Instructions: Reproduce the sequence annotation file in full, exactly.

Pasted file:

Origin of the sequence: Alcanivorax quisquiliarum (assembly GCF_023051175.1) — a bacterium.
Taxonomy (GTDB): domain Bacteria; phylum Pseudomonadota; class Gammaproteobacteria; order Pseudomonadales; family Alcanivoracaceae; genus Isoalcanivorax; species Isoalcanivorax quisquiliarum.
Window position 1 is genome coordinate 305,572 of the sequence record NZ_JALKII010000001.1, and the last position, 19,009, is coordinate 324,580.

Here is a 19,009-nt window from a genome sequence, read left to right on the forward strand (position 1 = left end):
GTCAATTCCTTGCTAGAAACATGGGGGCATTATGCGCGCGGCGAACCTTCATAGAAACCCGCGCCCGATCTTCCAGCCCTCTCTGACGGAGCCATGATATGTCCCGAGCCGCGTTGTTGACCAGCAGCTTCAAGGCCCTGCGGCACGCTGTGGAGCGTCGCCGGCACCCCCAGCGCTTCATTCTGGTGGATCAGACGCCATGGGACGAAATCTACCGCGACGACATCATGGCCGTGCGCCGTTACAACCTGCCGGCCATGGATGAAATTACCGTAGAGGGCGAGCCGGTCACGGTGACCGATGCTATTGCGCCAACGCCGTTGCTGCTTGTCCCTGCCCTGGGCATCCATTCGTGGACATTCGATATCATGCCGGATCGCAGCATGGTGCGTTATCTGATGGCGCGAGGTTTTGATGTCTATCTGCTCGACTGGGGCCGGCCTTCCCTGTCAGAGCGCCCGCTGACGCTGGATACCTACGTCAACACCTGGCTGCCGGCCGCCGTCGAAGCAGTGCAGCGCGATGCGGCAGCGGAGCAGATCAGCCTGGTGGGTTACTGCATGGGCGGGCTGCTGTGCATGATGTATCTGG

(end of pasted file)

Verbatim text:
Origin of the sequence: Alcanivorax quisquiliarum (assembly GCF_023051175.1) — a bacterium.
Taxonomy (GTDB): domain Bacteria; phylum Pseudomonadota; class Gammaproteobacteria; order Pseudomonadales; family Alcanivoracaceae; genus Isoalcanivorax; species Isoalcanivorax quisquiliarum.
Window position 1 is genome coordinate 305,572 of the sequence record NZ_JALKII010000001.1, and the last position, 19,009, is coordinate 324,580.

Here is a 19,009-nt window from a genome sequence, read left to right on the forward strand (position 1 = left end):
GTCAATTCCTTGCTAGAAACATGGGGGCATTATGCGCGCGGCGAACCTTCATAGAAACCCGCGCCCGATCTTCCAGCCCTCTCTGACGGAGCCATGATATGTCCCGAGCCGCGTTGTTGACCAGCAGCTTCAAGGCCCTGCGGCACGCTGTGGAGCGTCGCCGGCACCCCCAGCGCTTCATTCTGGTGGATCAGACGCCATGGGACGAAATCTACCGCGACGACATCATGGCCGTGCGCCGTTACAACCTGCCGGCCATGGATGAAATTACCGTAGAGGGCGAGCCGGTCACGGTGACCGATGCTATTGCGCCAACGCCGTTGCTGCTTGTCCCTGCCCTGGGCATCCATTCGTGGACATTCGATATCATGCCGGATCGCAGCATGGTGCGTTATCTGATGGCGCGAGGTTTTGATGTCTATCTGCTCGACTGGGGCCGGCCTTCCCTGTCAGAGCGCCCGCTGACGCTGGATACCTACGTCAACACCTGGCTGCCGGCCGCCGTCGAAGCAGTGCAGCGCGATGCGGCAGCGGAGCAGATCAGCCTGGTGGGTTACTGCATGGGCGGGCTGCTGTGCATGATGTATCTGG